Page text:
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I have been asked to create visual identity for a new company. Their name is really long (think 12+ letters). They use several words together as one word. But there's also not an even number of letters. So I was thinking to separate the words in two lines for the larger size of logo and put in one line in small compact sizes. Is this practice okay? They are not going for lettermarks by the way -- I need to use the full name.

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    The only right answer is to check with the client if they're ok with that. – user120230 May 3 '18 at 8:10
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    Perfectly OK, technically. Here's some companies who did just that: jamesgood.co.uk/blog/long-company-names-their-long-logos – mayersdesign May 3 '18 at 9:48
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    Don't forget there are different measures. Condensed type was built for these design applications. – Stan May 3 '18 at 15:05
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My take as a multi-decade graphic designer?

It's fine if the name makes it the best approach visually, and if you've no existing brand definitions or logos to conflict with. If there are extant marks, you may end up having to redesign all of them if what you design is stronger and better done.

This designer's site gives some really clear thinking and examples of approaches to longer names - both long single line and stacked (worth a look- link below) and she clearly doesn't believe you can't version for different aspect ratios and text form lockups - in fact she recommends it as a good design option to present to clients, and her examples and work look pretty darn solid to me:

https://www.jessicajonesdesign.com/long-logos-with-long-company-names/

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If you look at various assemblages of good or striking logos, you'll notice that somewhere between a quarter and a third of them tend to be stacked, so I think the real answer is: If you design something compelling, elegant and clearly differentiable, then go with it!

https://mayvendev.com/blog/50-fantastically-clever-logos

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    +1 for the word differentiable. – Stan May 3 '18 at 15:41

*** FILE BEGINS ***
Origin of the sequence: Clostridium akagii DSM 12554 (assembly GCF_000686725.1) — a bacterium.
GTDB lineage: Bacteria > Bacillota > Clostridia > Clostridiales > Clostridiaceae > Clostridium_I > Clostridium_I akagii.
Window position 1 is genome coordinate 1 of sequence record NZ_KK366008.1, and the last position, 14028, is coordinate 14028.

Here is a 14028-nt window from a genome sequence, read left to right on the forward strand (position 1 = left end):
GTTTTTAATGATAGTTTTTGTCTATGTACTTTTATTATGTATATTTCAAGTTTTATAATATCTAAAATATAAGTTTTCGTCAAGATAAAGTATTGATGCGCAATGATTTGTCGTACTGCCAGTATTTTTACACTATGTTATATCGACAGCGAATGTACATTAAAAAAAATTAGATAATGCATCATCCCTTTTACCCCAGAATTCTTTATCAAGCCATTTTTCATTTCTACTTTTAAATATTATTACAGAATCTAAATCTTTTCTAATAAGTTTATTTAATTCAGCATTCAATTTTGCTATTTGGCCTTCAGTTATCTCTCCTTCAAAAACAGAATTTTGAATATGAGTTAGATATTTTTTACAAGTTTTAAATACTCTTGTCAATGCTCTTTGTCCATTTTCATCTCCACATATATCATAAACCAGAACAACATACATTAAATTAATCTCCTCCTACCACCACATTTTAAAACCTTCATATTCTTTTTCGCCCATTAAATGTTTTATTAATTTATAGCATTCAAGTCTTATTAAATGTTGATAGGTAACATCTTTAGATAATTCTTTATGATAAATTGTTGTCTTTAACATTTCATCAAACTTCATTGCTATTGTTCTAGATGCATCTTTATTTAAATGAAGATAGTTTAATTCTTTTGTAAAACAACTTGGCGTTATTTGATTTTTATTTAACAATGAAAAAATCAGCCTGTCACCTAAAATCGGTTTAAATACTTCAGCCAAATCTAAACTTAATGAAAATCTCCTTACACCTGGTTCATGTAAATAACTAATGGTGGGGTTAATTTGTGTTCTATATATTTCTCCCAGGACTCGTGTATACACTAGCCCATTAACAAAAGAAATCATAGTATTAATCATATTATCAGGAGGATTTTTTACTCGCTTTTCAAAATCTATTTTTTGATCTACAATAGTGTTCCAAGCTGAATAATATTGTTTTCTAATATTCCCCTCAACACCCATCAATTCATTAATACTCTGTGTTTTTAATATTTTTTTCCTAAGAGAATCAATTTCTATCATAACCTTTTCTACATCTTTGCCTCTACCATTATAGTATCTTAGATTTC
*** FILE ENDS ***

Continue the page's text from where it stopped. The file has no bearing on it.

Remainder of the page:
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    Ignore the work of anyone else until you squeeze as many designs out of your brain as you can. Rinse. Repeat. Only after you have many designs, look at others. – Stan May 3 '18 at 23:25
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There is no rule against splitting multiple words or even a single word across multiple lines. It is a design choice like any other that should have a clear intent and plan and you should be prepared to sell the idea to the client.

The client may be strongly against splitting their company name (if it is multiple words joined into one).

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  • Yes, Microsoft comes in mind first but their name is even longer. I thought about the Jetbrain logo. – Bluebug May 3 '18 at 3:18
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    That's not a good example, as when Microsoft used the first logo it was actually called Micro-Soft. – user120230 May 3 '18 at 8:08
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There are no rules; but, there are some "best practices."

The concept behind using a logotype is to provide a consistent, visual association with the brand image of the entity.

When you version a "bug," by changing its colour, size, location, and/or position; you're diluting the consistent repetition necessary to form the association. The unreinforced "sound" of the word-mark must carry the burden of the behavioural change.

Every once in a while, a logo will be changed due to some management decision to re-brand themselves. The most compelling evidence of this change is the new logo in a promotional blitz announcing the intent.

It's a good idea, when designing a logo to offer variation for different application corporately. A good example of this is monochrome for internal use or reverse for low-key (charity sponsorship) use. Then the variations are under your control and you can influence its proper use.

After you create your miracle, do carefully ensure that stacked or oblique letter combinations don't create unintended "words" or shapes in different languages/cultures.

So long as you preserve the marketing image of the entity, most anything goes.

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From a design point, your client's unusually long name could give them a big advantage of being unique.

Standing out from the rest of the field is what it's all about.

I would encourage you to play with alternatives to enhance or exaggerate the very thing that makes this design difficult to create.

For Example: Imagine if the letters in your logo became squashed together near the end of the word using progressively more condensed type. This would make the seemingly excessive length of the word a design feature.

Even a strange-sounding or difficult-to-pronounce names are fun because they're not plain-vanilla and don't follow the crowd. "With a name like Smuckers, you've got to be good."

Congratulations, you have a wonderful opportunity.

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I'm agree with @RizwanAKH: in graphic design there's no rules, specially after the 90's deconstructivism. You can build the logo rules for the company you are working for. One of the most exciting points of graphic design is to start from a rule and try to break it or use it as a conceptual axis of your design. If you believe in that new rule, this will be an excellent factor for selling your logo. Hope this help.

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